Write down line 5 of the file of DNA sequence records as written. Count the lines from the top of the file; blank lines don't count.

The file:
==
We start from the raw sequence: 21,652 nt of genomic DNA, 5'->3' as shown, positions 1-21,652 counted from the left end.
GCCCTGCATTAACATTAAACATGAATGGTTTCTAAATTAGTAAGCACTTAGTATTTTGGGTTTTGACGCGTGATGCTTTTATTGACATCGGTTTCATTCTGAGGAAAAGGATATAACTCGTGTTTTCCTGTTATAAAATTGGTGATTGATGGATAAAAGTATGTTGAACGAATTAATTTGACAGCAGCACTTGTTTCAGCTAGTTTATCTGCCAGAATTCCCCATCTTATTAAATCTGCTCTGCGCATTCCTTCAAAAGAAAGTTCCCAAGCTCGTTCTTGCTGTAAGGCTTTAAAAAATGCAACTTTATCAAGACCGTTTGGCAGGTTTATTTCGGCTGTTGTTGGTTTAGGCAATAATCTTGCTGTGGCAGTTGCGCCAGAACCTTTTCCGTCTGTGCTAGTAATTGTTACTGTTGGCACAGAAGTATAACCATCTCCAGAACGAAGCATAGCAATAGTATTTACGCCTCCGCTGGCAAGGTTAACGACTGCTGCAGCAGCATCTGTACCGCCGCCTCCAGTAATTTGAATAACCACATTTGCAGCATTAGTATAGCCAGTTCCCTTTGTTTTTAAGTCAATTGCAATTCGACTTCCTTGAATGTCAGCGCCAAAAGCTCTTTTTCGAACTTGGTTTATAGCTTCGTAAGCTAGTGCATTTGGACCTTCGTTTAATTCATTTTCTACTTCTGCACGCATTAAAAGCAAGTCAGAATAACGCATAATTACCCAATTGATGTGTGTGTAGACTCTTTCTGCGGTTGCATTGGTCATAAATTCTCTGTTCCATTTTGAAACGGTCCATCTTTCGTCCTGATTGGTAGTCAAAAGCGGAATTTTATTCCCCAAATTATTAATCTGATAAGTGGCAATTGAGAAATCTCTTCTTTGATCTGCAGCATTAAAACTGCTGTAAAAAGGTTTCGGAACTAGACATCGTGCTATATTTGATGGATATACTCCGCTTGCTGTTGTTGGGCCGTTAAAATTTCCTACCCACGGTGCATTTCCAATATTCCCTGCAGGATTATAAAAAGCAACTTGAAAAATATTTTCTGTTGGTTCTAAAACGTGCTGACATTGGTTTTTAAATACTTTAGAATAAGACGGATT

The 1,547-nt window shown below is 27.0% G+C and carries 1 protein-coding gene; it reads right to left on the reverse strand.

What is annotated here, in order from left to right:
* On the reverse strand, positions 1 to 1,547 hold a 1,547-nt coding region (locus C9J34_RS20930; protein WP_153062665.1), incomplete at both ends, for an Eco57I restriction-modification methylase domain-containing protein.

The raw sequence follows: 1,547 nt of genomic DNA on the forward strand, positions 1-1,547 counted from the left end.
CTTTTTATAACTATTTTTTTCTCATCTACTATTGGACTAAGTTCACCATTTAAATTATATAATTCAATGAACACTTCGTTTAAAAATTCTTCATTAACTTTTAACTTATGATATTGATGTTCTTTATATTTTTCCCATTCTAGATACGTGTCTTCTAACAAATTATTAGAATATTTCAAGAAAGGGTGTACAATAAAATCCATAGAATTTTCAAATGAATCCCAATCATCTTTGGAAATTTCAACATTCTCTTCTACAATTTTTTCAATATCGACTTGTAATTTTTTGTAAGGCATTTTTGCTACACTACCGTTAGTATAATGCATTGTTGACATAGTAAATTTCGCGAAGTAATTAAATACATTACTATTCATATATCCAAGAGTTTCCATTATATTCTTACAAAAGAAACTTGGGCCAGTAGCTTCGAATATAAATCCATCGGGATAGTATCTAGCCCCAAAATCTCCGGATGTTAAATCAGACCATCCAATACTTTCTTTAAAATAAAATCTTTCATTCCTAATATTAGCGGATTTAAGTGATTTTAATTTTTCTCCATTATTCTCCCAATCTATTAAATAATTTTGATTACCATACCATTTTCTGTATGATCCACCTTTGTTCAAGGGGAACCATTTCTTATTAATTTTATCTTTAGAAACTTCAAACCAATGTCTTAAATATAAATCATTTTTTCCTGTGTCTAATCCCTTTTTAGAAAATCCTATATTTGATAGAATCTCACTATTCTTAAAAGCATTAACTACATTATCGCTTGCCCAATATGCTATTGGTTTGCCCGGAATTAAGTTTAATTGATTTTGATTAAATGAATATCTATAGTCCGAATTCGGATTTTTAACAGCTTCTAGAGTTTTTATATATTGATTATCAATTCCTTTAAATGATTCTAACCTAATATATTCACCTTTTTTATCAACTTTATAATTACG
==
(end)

* On the reverse strand, positions 1 to 1,547 hold a 1,547-nt coding region (locus C9J34_RS20930; protein WP_153062665.1), incomplete at both ends, for an Eco57I restriction-modification methylase domain-containing protein.